The United States Court of Appeals for the Armed Forces (CAAF) recently submitted a unanimous decision to conclude the case of U.S. v. Coleman. The decision itself weighs not just on that particular case, but also on many other military criminal justice cases since it directly addressed the question of multiplicity. The CAAF held that Coleman’s case had not been subjected to unjust multiplicity in that the charges and convictions for “attempted murder with a firearm” and “willfully discharging a firearm under circumstances to endanger human life” were similar yet distinctly separate due to elements unique to either one. As such, Coleman’s convictions continue to stand.
DETAILS OF COLEMAN’S CASE & MULTIPLICITY
In criminal justice settings, multiplicity occurs when a single criminal violation is erroneously charged more than once. This can happen if the same charge is applied twice or more for a single action, or if a single action is met with multiple, different charges that each describe that same, singular action.
In Coleman’s case, he was accused of discharging his firearm at a car that contained three people, including a three-year old girl. For that single act of shooting at the vehicle, he was charged and ultimately convicted of attempted murder with a firearm and willfully discharging a firearm under circumstances to endanger human life. Coleman and his defense argued the charges constituted multiplicity, as they claimed either one of the charges alone could describe his alleged actions in full, without the need of including the second charge at all.
However, both the Army Court of Criminal Appeals (CCA) and the CAAF disagreed, ruling that the charges were not multiplicious due to elements within each of them that made them unique enough for the case at hand. In the CAAF decision, Judge Ohlson described how the Court concluded that multiplicity had not occurred in Coleman’s case. It was admitted that Coleman had only carried out one single act that constituted a criminal violation, but it was also explained that there was no Congressional or legislative statute that demanded the two charges brought against him to never be used concurrently. In other words, if two or more applicable statutes exist to describe a crime and each has its own unique element, then both or all should be used.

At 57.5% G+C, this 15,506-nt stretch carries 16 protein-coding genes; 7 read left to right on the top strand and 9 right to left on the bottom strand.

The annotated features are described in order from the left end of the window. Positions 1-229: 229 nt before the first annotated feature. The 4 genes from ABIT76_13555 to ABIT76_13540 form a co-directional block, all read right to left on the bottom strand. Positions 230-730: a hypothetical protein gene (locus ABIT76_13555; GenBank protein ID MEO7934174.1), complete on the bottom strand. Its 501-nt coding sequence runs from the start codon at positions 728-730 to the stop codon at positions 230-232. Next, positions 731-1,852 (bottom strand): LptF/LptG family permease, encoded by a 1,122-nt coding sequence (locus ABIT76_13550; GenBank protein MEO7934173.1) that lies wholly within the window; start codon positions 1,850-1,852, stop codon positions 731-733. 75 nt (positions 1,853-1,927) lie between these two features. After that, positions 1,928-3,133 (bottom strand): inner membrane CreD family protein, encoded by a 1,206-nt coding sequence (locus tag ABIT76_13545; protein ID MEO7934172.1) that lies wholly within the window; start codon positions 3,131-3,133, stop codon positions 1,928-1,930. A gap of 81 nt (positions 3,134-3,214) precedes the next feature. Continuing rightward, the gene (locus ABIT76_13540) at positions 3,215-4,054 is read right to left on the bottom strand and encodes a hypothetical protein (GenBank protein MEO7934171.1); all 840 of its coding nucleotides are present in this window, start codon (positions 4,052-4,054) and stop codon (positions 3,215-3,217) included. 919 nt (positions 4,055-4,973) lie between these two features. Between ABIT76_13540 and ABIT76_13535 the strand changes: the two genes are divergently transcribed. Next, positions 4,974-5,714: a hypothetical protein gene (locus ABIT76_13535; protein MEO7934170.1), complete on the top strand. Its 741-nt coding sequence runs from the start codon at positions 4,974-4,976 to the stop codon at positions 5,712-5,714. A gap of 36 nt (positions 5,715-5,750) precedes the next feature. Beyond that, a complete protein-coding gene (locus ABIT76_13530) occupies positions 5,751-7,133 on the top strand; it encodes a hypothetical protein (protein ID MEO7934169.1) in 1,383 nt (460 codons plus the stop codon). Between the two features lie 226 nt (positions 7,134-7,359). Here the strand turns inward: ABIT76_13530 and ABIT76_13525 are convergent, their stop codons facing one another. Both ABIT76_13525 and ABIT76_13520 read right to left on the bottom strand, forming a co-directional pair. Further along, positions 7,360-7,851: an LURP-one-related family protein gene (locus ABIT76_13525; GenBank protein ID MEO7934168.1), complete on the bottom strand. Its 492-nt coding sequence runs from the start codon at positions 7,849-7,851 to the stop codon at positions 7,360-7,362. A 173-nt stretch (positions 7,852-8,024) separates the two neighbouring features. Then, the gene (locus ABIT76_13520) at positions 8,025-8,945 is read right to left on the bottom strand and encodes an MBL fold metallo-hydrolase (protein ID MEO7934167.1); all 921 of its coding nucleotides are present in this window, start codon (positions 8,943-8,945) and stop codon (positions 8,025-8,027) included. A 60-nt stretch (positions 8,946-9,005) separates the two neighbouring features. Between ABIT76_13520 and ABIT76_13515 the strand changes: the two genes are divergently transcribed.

The CAAF found that the burden of proof required in both charges were different enough from one another to eliminate any chance of multiplicity. The offense of willfully discharging a firearm under circumstances to endanger human life requires only that a firearm was discharged intentionally. The charge of attempted murder with a firearm requires evidence of specific intent to commit a murder. Given that the burden of proof was satisfied for both charges, both were permitted, as were their resulting convictions.
WHAT THE COLEMAN DECISION MEANS FOR SERVICE MEMBERS
The key takeaway from the CAAF’s decision of U.S. v. Coleman can be summed up as: The military criminal justice system will not hesitate to apply as many charges as possible to a criminal case or court-martial. Under the ruling, multiplicity is difficult to prove, tipping the scales out of the defendant’s favor. Therefore, when facing multiple yet similar charges, a service member must prepare their case as if all will be allowed to stand. That is to say, it is unsafe to assume multiplicity will grant clemency or relief.
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